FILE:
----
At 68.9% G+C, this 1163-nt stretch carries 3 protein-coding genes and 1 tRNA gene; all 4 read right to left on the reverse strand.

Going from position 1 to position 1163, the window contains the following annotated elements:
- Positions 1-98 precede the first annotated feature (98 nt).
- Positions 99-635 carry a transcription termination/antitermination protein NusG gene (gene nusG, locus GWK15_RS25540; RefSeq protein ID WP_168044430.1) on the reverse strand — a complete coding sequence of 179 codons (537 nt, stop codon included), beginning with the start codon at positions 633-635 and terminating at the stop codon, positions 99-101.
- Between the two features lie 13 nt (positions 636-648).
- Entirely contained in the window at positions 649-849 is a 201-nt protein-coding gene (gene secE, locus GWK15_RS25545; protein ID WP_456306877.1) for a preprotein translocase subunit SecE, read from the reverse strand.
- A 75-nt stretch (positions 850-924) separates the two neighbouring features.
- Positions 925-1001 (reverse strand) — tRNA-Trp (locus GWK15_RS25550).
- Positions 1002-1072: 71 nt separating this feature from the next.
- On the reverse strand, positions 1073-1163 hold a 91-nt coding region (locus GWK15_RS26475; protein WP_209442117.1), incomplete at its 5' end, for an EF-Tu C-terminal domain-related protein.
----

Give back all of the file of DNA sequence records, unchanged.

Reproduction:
At 68.9% G+C, this 1163-nt stretch carries 3 protein-coding genes and 1 tRNA gene; all 4 read right to left on the reverse strand.

Going from position 1 to position 1163, the window contains the following annotated elements:
- Positions 1-98 precede the first annotated feature (98 nt).
- Positions 99-635 carry a transcription termination/antitermination protein NusG gene (gene nusG, locus GWK15_RS25540; RefSeq protein ID WP_168044430.1) on the reverse strand — a complete coding sequence of 179 codons (537 nt, stop codon included), beginning with the start codon at positions 633-635 and terminating at the stop codon, positions 99-101.
- Between the two features lie 13 nt (positions 636-648).
- Entirely contained in the window at positions 649-849 is a 201-nt protein-coding gene (gene secE, locus GWK15_RS25545; protein ID WP_456306877.1) for a preprotein translocase subunit SecE, read from the reverse strand.
- A 75-nt stretch (positions 850-924) separates the two neighbouring features.
- Positions 925-1001 (reverse strand) — tRNA-Trp (locus GWK15_RS25550).
- Positions 1002-1072: 71 nt separating this feature from the next.
- On the reverse strand, positions 1073-1163 hold a 91-nt coding region (locus GWK15_RS26475; protein WP_209442117.1), incomplete at its 5' end, for an EF-Tu C-terminal domain-related protein.